By Andreas Bock Michelsen

This is the first part in a series on the fundamental physical concepts involved in talking about energy.

The anticipatory click of a seat belt, the now very redundant “no smoking” light, ritualistic security announcements from the crew, and finally the sucking feeling in your stomach as the flight takes off, carrying you to faraway lands. Getting on a flight might seem a distant memory to most these days, but when it comes to price and speed, flying is the far superior mode of transportation at most medium and long ranges. This superiority comes at a steep environmental cost, though. Aviation accounts for as much as 2% of global carbon dioxide emissions, and 12 % of the personal yearly carbon footprint of an average UK citizen, or half the total emissions from all electricity use.

While investments are being made in Europe to provide medium range alternatives in the form of highly fuel-efficient night trains, there is no beating aviation at long distance. The question is then: can airplane emissions be reduced enough for flights to survive in a net zero-emission world?

In addressing this question, for simplicity we will only consider the emissions from actual air travel, not from the production of planes. To understand the challenges in achieving emission-free flight, we need to understand what constitutes a good energy source in the specific context of transport. An airplane cannot be connected to cables during its flight, so it needs to bring some sort of fuel. The heavier the airplane is, the more power is needed to get it going, so ideally the fuel should be as light as possible. The key word then is specific energy, also known as energy density. A fuel source with high specific energy can provide a lot of energy for each kilogram of fuel you bring, so that is what we want for our airplanes. The big issue, then, is that carbon-based fuel is both relatively cheap and has a comparatively high specific energy, making it the ideal aviation fuel. If we ignore environmental impact, that is.

An immediate alternate candidate presents itself when we consider the similar issue of car travel. Great strides are being made in electrifying cars, so how about doing the same in planes? If we can install a big battery in the airplane, we can charge it from renewable sources and get rid of carbon emissions from the flight itself. The problem, as you may have already guessed, is the specific energy. A lithium-ion battery has a specific energy that is orders of magnitude less than that of jet fuel, an insurmountable gap which will not be closed by any currently viable technological advances. That is not to say that battery powered flights have no role in the future – there are currently proposals for hybrid airplanes, where take-off and landing are done with regular fuel, and the much less power-intensive mid-air cruise in between is handled by the battery. After all, while cruising, the airplane mostly needs to defeat the friction from the air, with the heavy lifting already taken care of.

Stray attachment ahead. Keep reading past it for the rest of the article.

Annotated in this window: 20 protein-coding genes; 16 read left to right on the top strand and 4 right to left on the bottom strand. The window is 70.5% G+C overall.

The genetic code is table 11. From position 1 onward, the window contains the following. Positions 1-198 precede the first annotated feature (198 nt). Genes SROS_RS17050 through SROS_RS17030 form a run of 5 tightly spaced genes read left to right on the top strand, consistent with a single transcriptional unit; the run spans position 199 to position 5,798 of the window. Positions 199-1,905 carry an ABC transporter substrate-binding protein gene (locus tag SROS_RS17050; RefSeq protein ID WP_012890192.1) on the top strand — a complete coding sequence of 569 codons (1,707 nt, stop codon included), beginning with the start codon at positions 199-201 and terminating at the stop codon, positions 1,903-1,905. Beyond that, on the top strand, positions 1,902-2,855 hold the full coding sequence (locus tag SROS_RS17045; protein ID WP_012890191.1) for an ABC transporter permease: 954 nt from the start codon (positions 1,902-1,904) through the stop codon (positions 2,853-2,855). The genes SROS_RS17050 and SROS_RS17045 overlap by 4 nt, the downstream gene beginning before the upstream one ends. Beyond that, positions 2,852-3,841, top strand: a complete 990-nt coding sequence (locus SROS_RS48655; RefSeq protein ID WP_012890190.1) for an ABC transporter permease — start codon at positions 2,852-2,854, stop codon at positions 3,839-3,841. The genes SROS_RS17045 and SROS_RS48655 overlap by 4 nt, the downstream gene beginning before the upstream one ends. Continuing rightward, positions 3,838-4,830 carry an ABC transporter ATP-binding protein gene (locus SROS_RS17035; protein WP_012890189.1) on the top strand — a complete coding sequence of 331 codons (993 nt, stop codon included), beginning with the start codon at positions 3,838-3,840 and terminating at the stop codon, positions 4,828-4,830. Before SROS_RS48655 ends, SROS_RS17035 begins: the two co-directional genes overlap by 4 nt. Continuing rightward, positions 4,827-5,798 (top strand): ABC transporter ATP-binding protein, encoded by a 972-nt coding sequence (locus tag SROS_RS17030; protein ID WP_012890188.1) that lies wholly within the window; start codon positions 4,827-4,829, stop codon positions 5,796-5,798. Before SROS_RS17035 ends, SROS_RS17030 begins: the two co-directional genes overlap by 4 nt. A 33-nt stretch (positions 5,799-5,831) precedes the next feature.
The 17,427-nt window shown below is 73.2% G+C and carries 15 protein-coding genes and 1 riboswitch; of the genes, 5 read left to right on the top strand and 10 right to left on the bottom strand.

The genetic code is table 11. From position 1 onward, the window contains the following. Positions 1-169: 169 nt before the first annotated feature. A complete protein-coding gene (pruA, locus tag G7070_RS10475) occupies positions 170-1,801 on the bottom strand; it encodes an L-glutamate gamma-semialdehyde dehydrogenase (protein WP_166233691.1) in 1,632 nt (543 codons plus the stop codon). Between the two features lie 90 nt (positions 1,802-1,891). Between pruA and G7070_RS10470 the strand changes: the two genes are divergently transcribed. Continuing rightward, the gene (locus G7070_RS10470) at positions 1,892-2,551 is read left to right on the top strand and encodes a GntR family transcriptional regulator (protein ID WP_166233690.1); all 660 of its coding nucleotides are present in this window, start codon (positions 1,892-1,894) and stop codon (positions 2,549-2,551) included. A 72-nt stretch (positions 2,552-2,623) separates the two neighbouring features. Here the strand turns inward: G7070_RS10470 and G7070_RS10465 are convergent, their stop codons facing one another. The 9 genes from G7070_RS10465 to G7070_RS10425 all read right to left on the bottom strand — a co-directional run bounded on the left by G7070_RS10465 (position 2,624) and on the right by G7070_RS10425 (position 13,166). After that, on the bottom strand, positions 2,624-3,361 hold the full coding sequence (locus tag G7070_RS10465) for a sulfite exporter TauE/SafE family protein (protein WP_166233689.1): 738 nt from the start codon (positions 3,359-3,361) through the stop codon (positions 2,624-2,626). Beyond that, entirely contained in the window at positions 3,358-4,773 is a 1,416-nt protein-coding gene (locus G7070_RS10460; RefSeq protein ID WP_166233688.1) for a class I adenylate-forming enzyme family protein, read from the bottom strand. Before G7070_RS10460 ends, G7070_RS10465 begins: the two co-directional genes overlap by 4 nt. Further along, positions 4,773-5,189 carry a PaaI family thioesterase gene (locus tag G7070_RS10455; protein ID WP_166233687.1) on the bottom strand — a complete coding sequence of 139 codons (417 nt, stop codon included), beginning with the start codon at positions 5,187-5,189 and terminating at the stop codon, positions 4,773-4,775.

The battery issue reveals another important detail for choosing aviation fuel. To release the energy stored in fuel or a battery, we use the chemical process of oxidization. For the battery, this process is a completely internal process of moving electrons around the fluid contained within. For jet fuel, however, oxidization happens by mixing the fuel with air and letting it combust. We say that the battery has to carry its own oxidizer, while regular jet fuel can use the surrounding air for energy release. This makes batteries a relatively heavy source of energy, but here we also arrive at the essence of our problem: since jet fuel is based on carbon, C, and is oxidized with oxygen, O, from the air, the result of the process is carbon dioxide, CO2, the primary greenhouse gas.

We are looking for a clean but combustible fuel, then. Several candidates exist, including natural gas and biofuel. But one candidate stands out with more than three times the specific energy of jet fuel and which can be oxidized in open air without pollution: hydrogen. Hydrogen can be cleanly produced from water, H2O, through electrolysis, where electricity (ideally from a renewable source) is used to separate the hydrogen and oxygen again. Just like jet fuel, the hydrogen can be mixed with air and combusted, but this time the only result is water vapor. Hydrogen is no magical solution, however, and it has a number of important problems which need to be resolved before becoming a viable and economical fuel choice. A major problem of using hydrogen as fuel is storage – it takes up a lot of space, even when heavily compressed, see Fig. 1. Solving this problem is far from impossible. But while the cost of jet fuel is rising due to dwindling supply, it might not be until the 2030’s before hydrogen is a commercially viable alternative.

Figure 1: The ideal fuel is both light and dense. While jet fuel is hard to beat in the balance between the two, what hydrogen loses in energy per volume it gains in energy per mass. Data source.

The key to sustainable aviation is the development of a renewable fuel, preferably combustible, with a high specific energy. Several proposals exist which bring this within technological reach, but policy and the markets need to give the technology a hand if we are to get there in time.

Featured Image: “British Airways Boeing 747 contrail” by is licensed under CC BY-SA 2.0